Feeling alone is a challenge for many people. We live in a society where connection can be summoned in an instant by the click of a button. The internet is fantastic and supports connectivity, but it is also a distraction. I am subject to the distraction, and the addiction, if you will, of the desire to connect. I have created a life for myself that requires me to be physically alone during most of my free time, but the facility in which I can access my network of friends and family, and yes, sometimes even complete strangers so that I don’t feel so alone, is astonishing.
This morning during my freetime I caught myself craving connection. I call it a craving because it was ravenous and imbalanced. My fingers were poised to text message someone, anyone–but when I drew a blank as to who to send a message to, I realized that I might be overindulging in connectivity for the sake of filling a void.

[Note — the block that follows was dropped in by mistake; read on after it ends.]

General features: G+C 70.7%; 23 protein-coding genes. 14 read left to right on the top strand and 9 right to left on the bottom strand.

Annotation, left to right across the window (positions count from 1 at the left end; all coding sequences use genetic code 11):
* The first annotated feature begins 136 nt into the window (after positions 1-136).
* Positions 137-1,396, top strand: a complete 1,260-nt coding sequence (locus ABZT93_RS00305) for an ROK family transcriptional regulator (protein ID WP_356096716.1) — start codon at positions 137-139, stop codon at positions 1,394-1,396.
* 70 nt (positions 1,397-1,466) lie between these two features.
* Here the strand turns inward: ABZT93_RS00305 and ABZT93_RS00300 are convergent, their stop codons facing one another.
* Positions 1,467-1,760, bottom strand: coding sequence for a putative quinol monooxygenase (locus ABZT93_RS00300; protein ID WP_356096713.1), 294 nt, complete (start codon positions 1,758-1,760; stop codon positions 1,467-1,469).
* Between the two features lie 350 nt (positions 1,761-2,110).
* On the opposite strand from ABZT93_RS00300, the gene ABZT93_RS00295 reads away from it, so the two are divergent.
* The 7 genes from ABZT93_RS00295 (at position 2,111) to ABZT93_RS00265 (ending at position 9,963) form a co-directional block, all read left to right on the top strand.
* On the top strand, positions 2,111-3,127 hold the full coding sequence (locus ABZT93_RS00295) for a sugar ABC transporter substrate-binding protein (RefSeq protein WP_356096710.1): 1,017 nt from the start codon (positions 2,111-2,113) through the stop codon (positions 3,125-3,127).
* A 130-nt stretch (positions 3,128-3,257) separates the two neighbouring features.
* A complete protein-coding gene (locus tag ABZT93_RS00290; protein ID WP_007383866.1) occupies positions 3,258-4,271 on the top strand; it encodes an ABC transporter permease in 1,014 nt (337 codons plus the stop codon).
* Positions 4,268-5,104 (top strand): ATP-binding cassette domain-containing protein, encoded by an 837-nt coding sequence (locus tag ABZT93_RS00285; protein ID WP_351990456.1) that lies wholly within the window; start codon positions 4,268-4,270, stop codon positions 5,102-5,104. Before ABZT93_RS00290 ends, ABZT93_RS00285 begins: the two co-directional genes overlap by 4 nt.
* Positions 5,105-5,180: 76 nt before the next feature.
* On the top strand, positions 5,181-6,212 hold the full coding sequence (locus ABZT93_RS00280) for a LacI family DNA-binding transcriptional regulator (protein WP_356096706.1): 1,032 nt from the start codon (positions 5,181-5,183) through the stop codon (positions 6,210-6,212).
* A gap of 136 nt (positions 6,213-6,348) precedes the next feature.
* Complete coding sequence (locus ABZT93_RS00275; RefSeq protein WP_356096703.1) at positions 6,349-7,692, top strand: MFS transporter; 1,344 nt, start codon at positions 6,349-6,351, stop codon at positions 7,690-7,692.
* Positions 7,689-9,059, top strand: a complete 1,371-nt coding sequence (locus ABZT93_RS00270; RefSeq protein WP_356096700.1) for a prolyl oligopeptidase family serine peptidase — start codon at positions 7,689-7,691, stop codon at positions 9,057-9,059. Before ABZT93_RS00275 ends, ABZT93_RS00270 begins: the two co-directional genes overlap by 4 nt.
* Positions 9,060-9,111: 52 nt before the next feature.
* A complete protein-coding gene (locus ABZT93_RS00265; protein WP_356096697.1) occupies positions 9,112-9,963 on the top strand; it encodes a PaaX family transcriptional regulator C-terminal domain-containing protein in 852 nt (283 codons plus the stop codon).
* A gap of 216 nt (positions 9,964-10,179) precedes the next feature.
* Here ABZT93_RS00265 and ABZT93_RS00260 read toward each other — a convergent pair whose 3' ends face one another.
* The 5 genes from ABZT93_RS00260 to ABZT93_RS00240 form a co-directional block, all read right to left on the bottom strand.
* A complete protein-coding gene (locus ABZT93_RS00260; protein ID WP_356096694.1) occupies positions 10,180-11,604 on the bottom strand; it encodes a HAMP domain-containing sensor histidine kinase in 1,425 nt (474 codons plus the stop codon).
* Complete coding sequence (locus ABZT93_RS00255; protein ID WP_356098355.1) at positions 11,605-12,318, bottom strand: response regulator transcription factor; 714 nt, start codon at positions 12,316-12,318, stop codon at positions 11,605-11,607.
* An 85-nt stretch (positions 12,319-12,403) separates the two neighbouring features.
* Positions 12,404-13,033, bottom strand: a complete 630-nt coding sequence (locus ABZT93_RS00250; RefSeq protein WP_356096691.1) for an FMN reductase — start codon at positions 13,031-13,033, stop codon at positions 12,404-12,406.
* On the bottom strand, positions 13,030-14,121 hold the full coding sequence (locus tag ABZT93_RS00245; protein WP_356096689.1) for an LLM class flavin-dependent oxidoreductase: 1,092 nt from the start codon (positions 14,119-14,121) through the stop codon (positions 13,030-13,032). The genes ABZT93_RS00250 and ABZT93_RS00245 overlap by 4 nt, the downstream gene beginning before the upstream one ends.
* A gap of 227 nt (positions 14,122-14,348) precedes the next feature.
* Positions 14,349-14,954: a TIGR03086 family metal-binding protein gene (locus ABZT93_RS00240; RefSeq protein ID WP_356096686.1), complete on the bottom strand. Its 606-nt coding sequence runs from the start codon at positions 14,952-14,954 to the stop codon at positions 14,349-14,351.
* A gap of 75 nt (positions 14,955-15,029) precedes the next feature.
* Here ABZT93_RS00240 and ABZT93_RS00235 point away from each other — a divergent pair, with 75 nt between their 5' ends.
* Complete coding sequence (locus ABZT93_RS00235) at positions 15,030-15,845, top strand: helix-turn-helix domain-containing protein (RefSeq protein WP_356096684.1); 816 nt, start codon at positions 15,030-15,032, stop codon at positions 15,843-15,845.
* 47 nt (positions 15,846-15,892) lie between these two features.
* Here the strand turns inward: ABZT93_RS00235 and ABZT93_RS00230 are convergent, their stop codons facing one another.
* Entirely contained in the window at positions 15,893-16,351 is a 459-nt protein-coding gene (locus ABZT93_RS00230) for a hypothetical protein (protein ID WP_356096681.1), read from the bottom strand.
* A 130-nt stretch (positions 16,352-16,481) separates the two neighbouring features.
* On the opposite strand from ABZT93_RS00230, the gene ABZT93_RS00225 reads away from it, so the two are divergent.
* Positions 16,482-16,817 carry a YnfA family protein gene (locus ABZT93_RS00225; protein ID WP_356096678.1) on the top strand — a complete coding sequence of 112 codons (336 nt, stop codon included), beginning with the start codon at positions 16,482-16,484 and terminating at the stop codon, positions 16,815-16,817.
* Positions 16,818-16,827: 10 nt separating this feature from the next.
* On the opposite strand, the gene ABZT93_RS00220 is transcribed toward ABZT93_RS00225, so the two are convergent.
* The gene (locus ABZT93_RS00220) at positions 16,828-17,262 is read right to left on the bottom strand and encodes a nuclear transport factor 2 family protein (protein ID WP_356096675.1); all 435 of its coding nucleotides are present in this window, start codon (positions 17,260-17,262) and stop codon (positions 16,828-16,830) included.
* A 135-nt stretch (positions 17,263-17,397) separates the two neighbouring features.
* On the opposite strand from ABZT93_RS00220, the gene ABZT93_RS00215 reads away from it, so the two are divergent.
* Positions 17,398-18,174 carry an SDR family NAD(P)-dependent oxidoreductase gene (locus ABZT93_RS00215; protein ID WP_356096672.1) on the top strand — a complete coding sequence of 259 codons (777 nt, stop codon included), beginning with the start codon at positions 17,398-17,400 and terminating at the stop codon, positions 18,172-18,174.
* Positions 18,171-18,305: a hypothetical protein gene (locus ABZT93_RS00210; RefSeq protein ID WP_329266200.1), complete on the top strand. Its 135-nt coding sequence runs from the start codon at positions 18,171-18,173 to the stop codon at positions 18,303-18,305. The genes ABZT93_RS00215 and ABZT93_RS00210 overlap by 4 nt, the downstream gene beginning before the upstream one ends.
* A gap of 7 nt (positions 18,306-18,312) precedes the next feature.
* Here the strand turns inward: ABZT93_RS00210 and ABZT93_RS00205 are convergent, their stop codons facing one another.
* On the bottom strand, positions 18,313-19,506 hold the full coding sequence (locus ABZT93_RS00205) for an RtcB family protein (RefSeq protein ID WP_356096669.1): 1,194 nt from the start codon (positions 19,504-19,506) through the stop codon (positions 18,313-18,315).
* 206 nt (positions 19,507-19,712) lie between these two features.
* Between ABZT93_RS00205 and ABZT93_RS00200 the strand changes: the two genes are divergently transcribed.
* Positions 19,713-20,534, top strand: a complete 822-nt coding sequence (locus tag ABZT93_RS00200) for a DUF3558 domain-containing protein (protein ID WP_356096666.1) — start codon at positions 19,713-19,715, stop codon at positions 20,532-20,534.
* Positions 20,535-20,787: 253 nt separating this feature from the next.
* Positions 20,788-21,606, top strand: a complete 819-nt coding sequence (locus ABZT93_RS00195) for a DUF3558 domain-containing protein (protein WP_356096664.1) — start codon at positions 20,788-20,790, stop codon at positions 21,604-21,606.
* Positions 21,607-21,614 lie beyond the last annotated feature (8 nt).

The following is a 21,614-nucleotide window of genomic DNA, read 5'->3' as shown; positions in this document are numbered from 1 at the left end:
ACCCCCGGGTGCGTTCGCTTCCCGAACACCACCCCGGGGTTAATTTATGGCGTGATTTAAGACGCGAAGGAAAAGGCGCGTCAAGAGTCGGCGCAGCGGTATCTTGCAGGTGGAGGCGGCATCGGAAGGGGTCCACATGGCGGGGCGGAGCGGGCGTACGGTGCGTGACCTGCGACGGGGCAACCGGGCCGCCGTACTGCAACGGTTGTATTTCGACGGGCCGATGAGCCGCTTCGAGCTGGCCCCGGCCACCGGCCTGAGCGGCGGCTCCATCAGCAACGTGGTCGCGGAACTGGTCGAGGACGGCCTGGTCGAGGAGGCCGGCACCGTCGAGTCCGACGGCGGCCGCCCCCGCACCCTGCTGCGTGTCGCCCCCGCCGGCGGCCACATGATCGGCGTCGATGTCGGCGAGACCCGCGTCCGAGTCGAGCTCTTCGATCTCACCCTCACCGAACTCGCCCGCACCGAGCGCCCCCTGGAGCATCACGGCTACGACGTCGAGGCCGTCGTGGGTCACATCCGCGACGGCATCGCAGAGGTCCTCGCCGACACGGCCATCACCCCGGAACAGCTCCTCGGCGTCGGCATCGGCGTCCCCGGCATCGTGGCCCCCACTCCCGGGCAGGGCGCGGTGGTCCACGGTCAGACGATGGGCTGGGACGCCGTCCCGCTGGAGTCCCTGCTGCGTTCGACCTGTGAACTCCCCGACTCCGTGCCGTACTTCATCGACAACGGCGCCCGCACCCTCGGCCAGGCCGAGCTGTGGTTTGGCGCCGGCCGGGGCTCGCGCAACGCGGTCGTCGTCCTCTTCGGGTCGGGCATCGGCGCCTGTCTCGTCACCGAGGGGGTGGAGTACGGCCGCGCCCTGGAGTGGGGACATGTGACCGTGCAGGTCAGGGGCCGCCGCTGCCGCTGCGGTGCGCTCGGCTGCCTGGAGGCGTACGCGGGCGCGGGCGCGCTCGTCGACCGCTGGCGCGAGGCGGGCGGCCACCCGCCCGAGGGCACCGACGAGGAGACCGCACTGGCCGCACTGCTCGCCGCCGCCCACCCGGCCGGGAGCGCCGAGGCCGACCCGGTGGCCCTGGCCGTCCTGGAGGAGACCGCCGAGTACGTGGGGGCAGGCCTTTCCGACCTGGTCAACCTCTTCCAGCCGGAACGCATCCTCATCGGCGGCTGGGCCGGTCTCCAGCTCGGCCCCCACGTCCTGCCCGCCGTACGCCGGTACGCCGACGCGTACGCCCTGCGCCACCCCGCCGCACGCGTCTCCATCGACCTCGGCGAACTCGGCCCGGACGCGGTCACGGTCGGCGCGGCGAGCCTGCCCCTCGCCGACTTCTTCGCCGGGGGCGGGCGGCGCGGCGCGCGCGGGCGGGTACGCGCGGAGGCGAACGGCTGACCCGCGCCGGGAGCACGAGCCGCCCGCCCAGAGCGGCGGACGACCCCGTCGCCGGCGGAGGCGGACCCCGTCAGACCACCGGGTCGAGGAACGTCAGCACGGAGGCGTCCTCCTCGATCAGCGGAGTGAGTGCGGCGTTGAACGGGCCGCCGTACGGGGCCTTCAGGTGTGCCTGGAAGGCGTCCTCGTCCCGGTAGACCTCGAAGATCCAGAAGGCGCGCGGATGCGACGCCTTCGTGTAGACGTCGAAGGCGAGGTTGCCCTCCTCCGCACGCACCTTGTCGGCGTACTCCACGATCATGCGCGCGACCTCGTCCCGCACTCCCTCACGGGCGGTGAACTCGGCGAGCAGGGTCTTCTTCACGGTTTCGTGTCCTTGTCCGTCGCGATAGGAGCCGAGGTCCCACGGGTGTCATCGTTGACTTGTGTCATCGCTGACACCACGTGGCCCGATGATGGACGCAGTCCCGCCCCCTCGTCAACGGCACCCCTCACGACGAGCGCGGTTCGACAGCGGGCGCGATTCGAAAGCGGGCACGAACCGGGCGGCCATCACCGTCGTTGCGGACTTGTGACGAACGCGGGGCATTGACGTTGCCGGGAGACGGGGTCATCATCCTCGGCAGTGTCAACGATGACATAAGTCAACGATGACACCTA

I’ve noticed that recently I have slowly tipped the scales to the side of social butterfly, which is both great and exhausting. It’s great because it means that I am meeting people and expanding my small Long Island network. I also feel like I am finding out about who I am as a person in relation to the people I surround myself with.
All of this is good, but sometimes being alone in order to reflect is what I really need. Sometimes I want to fall into my own void and see what I come out with–forget everyone else, who am I in relation to me?
Today, I was teetering on the edge of that void craving both human interaction and alone time. Oscillating between the two, I recognized that the pendulum had swung towards social, but that the physics of life was about to pull it back the other way.
Today, after my massage, I allowed the pendulum to swing in favor of alone time. Blissfully content to make a simple dinner, not even setting the table, because really, what’s the point of all the pomp and circumstance when you’re alone? I ate quickly, keen to enjoy the sea salt and caramel icecream I’d purchased for myself at the grocery store, and then I chose a movie–Frida–to watch before bed.
Today I am grateful for “Me Time.” It has been too long since I’ve consciously dedicated myself to the simple pleasure of my own company. I can be alone and I can be social. There is a time for it all, but finding a healthy balance is in my favor.